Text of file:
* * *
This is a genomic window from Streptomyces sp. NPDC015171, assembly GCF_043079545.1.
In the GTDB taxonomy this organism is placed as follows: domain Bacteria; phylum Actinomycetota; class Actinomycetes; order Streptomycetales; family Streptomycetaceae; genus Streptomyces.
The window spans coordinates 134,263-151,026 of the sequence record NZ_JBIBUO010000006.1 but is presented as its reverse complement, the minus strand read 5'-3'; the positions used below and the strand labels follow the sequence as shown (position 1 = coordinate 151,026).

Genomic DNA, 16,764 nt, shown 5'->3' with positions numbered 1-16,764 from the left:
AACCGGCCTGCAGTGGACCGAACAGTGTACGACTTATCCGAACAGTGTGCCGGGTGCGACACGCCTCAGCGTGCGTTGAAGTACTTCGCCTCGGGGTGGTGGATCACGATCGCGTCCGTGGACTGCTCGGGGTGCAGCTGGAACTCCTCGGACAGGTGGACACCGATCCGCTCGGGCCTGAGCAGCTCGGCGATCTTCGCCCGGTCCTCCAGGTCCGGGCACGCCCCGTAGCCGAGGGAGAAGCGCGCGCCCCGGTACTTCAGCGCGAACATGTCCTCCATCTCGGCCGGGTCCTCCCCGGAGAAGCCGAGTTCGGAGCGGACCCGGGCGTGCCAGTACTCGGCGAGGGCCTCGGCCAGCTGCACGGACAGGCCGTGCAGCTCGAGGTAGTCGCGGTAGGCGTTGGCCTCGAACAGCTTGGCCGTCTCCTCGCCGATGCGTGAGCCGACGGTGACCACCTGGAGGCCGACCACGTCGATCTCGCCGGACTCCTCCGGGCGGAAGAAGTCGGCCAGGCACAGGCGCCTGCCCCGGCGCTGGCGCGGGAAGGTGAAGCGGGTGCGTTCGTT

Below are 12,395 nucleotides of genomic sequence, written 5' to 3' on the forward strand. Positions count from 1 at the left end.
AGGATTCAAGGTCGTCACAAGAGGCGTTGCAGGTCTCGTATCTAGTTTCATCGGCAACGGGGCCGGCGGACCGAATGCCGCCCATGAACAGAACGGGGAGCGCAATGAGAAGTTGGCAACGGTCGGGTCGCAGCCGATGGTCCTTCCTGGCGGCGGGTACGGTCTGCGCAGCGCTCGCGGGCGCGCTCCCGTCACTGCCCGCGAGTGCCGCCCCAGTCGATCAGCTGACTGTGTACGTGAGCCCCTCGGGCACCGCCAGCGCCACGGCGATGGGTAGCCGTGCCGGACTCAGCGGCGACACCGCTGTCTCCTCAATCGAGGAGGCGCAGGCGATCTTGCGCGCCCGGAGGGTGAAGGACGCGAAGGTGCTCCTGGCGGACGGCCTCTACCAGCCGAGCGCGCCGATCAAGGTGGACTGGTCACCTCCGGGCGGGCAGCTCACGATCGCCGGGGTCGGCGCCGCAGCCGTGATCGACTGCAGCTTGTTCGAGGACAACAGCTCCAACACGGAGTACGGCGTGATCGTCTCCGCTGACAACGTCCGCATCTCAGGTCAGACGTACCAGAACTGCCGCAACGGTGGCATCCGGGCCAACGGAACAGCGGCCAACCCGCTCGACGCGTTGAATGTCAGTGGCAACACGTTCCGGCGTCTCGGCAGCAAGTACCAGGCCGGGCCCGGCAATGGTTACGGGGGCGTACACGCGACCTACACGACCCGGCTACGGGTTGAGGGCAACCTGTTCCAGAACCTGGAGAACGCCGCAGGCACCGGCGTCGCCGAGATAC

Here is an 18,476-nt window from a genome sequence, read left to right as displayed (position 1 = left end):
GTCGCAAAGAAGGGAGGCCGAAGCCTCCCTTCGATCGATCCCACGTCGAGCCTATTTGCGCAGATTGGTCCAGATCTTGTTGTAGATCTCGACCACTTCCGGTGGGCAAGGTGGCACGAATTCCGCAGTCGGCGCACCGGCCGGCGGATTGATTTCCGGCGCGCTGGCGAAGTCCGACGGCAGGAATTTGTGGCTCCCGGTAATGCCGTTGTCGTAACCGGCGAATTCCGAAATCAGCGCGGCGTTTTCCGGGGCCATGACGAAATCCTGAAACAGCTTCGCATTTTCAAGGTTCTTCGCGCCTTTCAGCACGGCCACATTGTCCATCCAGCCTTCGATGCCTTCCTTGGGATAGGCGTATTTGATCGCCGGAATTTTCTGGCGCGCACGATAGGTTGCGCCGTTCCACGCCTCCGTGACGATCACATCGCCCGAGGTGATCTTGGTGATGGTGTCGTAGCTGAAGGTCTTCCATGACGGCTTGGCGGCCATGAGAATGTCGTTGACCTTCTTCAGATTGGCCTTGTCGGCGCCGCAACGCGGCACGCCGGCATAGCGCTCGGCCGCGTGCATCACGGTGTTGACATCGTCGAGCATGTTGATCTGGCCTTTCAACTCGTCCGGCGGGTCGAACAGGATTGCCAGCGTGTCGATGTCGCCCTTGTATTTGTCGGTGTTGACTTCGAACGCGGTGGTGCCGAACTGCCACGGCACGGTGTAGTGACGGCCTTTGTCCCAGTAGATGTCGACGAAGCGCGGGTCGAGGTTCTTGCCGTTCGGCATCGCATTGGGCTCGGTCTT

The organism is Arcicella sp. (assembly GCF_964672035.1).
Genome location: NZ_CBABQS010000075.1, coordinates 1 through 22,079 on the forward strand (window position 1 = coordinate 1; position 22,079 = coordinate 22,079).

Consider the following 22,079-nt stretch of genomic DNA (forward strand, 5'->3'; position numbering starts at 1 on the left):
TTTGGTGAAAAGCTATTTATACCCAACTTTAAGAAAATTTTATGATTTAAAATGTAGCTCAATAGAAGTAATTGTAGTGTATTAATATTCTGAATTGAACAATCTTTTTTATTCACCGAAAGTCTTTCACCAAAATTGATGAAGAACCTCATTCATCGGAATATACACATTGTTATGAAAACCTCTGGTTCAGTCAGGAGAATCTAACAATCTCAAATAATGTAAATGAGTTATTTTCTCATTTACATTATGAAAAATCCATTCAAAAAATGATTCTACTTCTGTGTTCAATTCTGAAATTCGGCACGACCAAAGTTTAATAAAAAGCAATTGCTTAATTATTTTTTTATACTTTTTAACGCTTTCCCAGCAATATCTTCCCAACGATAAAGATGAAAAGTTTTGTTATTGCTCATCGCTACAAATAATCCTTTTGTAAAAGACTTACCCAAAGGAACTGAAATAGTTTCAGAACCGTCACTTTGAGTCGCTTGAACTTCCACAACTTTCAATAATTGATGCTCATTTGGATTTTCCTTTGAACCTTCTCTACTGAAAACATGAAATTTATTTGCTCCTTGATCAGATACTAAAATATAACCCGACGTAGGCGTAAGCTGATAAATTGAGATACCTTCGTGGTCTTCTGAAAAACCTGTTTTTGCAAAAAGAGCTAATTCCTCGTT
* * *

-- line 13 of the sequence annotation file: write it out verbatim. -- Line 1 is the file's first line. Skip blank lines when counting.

TTTGGTGAAAAGCTATTTATACCCAACTTTAAGAAAATTTTATGATTTAAAATGTAGCTCAATAGAAGTAATTGTAGTGTATTAATATTCTGAATTGAACAATCTTTTTTATTCACCGAAAGTCTTTCACCAAAATTGATGAAGAACCTCATTCATCGGAATATACACATTGTTATGAAAACCTCTGGTTCAGTCAGGAGAATCTAACAATCTCAAATAATGTAAATGAGTTATTTTCTCATTTACATTATGAAAAATCCATTCAAAAAATGATTCTACTTCTGTGTTCAATTCTGAAATTCGGCACGACCAAAGTTTAATAAAAAGCAATTGCTTAATTATTTTTTTATACTTTTTAACGCTTTCCCAGCAATATCTTCCCAACGATAAAGATGAAAAGTTTTGTTATTGCTCATCGCTACAAATAATCCTTTTGTAAAAGACTTACCCAAAGGAACTGAAATAGTTTCAGAACCGTCACTTTGAGTCGCTTGAACTTCCACAACTTTCAATAATTGATGCTCATTTGGATTTTCCTTTGAACCTTCTCTACTGAAAACATGAAATTTATTTGCTCCTTGATCAGATACTAAAATATAACCCGACGTAGGCGTAAGCTGATAAATTGAGATACCTTCGTGGTCTTCTGAAAAACCTGTTTTTGCAAAAAGAGCTAATTCCTCGTT